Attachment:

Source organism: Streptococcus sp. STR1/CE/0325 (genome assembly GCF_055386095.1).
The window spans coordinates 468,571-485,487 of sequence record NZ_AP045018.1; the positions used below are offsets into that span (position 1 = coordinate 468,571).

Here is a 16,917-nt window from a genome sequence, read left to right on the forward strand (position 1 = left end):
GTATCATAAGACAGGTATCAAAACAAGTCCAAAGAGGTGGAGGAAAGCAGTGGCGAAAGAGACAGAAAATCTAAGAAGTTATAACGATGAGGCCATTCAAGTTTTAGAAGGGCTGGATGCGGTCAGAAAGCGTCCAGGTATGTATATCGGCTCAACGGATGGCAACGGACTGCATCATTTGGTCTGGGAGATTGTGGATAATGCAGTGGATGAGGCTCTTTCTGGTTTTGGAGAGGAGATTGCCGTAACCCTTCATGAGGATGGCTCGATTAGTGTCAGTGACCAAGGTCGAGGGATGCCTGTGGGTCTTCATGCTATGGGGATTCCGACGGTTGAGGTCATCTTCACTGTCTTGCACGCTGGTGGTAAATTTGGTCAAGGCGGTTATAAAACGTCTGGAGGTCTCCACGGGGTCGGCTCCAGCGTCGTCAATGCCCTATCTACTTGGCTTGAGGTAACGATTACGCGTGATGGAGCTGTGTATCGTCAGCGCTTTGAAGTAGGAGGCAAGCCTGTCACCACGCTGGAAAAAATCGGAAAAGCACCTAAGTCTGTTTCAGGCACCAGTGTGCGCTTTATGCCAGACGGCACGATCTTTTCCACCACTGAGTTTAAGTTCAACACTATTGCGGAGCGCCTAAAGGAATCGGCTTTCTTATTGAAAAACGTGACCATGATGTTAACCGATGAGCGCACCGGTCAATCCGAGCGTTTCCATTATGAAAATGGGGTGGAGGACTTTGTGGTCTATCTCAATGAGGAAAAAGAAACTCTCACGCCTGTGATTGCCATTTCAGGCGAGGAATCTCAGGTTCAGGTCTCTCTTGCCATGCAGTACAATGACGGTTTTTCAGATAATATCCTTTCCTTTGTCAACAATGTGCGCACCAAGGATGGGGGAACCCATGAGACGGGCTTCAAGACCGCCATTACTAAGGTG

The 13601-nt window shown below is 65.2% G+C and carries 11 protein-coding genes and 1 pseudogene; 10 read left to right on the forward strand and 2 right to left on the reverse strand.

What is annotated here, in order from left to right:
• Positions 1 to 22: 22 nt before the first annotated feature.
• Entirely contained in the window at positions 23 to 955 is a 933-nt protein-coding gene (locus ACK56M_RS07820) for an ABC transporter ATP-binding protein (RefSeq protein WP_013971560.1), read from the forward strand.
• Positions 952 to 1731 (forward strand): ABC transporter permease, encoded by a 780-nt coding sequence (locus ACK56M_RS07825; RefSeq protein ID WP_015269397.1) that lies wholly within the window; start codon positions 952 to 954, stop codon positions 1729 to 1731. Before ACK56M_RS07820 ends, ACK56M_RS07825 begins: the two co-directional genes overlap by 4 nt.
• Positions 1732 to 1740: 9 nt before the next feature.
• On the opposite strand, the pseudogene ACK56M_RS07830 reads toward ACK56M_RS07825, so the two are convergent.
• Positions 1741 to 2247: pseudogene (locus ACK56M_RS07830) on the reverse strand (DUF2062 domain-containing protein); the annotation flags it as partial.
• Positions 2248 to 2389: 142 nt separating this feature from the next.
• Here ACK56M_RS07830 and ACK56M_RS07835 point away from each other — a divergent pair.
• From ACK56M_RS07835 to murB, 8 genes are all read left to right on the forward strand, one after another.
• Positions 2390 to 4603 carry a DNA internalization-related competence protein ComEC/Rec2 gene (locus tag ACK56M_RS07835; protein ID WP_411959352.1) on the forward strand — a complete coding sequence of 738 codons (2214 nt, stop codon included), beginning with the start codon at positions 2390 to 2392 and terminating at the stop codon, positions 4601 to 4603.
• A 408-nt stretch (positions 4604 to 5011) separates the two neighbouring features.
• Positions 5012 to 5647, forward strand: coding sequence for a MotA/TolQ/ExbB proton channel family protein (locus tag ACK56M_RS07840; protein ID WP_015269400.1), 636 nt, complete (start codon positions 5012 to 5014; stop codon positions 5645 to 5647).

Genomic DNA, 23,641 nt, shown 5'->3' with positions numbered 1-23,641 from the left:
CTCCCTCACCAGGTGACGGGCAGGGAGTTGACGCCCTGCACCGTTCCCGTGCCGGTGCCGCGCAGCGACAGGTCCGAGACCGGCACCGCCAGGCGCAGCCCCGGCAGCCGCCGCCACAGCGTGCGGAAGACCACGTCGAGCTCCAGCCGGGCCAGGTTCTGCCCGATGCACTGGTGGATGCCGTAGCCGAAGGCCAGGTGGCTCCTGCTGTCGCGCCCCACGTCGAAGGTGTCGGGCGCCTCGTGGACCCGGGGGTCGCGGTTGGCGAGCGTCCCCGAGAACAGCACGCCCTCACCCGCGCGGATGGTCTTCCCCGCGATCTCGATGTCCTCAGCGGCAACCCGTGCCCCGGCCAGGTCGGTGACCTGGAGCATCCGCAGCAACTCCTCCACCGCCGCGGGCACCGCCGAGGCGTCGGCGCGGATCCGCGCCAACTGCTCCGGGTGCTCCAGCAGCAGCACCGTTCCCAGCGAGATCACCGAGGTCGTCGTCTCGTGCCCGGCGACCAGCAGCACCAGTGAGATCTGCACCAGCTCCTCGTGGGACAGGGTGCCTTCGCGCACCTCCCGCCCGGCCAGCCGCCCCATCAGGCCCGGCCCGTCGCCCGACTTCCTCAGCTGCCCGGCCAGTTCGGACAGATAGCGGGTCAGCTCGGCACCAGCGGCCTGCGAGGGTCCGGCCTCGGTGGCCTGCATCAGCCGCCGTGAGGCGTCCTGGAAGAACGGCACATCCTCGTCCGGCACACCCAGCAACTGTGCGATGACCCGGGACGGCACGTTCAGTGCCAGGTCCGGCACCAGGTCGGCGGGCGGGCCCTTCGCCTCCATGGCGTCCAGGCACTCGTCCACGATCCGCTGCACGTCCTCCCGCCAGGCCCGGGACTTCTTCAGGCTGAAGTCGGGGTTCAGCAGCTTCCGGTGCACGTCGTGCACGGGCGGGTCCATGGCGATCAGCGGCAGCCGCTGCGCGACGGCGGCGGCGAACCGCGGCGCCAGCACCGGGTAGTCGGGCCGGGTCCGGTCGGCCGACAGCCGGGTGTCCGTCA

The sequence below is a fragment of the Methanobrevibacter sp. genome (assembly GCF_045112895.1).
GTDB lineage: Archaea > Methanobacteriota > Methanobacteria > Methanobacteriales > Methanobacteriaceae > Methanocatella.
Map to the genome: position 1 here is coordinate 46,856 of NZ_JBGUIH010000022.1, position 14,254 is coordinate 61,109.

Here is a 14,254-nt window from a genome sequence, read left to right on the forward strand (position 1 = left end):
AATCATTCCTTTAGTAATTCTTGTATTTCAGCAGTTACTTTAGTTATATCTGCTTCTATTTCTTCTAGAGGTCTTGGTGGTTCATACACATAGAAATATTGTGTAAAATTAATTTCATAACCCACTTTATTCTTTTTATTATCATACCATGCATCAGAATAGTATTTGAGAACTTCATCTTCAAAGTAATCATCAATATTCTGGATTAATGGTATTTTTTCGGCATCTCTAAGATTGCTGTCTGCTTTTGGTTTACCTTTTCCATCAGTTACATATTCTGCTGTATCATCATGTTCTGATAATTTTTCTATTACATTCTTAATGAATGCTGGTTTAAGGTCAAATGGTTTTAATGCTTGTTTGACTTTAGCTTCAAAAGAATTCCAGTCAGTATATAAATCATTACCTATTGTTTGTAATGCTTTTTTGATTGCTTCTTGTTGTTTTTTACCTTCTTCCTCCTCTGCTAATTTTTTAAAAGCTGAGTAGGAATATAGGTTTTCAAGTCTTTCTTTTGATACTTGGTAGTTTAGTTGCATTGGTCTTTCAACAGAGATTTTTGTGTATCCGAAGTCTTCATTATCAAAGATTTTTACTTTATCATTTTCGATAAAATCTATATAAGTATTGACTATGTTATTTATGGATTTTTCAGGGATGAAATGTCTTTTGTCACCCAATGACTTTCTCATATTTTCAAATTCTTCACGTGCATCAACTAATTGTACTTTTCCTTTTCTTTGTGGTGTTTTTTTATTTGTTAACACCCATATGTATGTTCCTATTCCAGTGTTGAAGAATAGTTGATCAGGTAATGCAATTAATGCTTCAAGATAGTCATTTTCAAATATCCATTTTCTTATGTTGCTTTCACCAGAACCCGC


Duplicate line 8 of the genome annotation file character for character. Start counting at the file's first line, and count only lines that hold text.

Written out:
• Entirely contained in the window at positions 23 to 955 is a 933-nt protein-coding gene (locus ACK56M_RS07820) for an ABC transporter ATP-binding protein (RefSeq protein WP_013971560.1), read from the forward strand.